Xuesong Han, Strategic Director, Health Policy & Healthcare Delivery Research, American Cancer Society
With millions of Americans gaining insurance through the Affordable Care Act, we can expect to see a change in the distribution of insurance status among cancer patients. For example, a recent study published in Cancer (Parsons 2016) identified an increase in the rate of young adult cancer patients with private insurance following the implementation of the ACA dependent care provision in 2010. With the full implementation of the ACA expanding Medicaid eligibility in more than half of the states and creating marketplaces nationwide in 2014, I expect to see an increase in Medicaid and private insurance coverage, along with a decrease in uninsured rate, among cancer patients.
Whether this increase in insurance rate translates to increased access to cancer care and improved cancer outcomes remains to be seen and is important to monitor for cancer control. In the coming years, I would not be surprised if we see an increase in cancer screening uptake and a shift to earlier stage of cancer diagnosis, more cancer patients being able to receive timely treatment, and eventually improved survival and quality of life, especially among those with a low- to medium-income and residing in the states that adopted Medicaid expansion. As a result, we may see a narrowing of the disparities in cancer outcomes by race/ethnicity and socioeconomic status in the coming years.
The Affordable Care Act and Cancer Stage at Diagnosis Among Young Adults (The abstract below is from JNCI Journal of the National Cancer Instititute)
The Affordable Care Act-dependent coverage expansion provision implemented in 2010 allows young adults to be covered under their parents’ health insurance until age 26 years, and millions of young adults have gained insurance as a result. The impact of this policy on cancer patients has yet to be determined. Using 2007 to 2012 data from 18 registries of the Surveillance, Epidemiology, and End Results Program, comparing cancer patients age 19 to 25 years to a control group of patients age 26 to 34 years who were not affected by the provision, we observed a 2.0 (95% confidence interval [CI] = 0.7 to 3.4) percentage point decrease in uninsured rate and a 2.7 (95% CI = 0.6 to 4.8) percentage point increase in diagnosis at stage I disease for patients age 19-25 years. Further analyses by specific cancer site revealed that the statistically significant shifts were confined to carcinoma of cervix (21.2, 95% CI = 9.6 to 32.7 percentage points) and osseous and chondromatous neoplasms (14.4, 95% CI = 0.3 to 28.5 percentage points), which are detectable by either screening or clinical manifestation. These early observations suggest the policy has had positive benefits in cancer outcomes.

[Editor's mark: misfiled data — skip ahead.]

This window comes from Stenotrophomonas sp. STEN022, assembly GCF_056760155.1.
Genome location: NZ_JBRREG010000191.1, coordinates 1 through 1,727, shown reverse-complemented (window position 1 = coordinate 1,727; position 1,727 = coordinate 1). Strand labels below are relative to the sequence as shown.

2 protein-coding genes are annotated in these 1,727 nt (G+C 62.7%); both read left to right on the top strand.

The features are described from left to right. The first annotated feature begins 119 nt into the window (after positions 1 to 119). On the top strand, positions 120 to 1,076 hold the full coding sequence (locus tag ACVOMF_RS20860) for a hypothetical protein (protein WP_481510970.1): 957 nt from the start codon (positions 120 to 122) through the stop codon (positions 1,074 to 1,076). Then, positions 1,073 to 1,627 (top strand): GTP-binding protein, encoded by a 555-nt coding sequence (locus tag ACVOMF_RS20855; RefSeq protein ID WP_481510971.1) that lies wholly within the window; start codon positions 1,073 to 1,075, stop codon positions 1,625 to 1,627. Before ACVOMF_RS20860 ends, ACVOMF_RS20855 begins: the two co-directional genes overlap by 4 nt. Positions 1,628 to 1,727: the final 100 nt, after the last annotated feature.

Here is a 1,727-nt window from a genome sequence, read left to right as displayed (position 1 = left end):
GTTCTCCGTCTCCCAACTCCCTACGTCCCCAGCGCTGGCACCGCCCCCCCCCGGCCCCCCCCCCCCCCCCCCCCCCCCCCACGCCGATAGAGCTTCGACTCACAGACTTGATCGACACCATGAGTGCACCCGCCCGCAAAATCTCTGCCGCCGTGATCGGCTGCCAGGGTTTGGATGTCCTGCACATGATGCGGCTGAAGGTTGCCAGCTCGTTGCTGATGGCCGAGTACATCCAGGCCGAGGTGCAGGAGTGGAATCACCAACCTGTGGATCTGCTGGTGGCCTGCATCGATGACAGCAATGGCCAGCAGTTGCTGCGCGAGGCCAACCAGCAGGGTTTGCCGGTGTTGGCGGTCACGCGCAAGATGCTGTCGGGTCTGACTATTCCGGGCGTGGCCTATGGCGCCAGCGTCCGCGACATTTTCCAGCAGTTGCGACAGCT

The opinions expressed in this article are those of the authors and may not represent the official positions of NAACCR.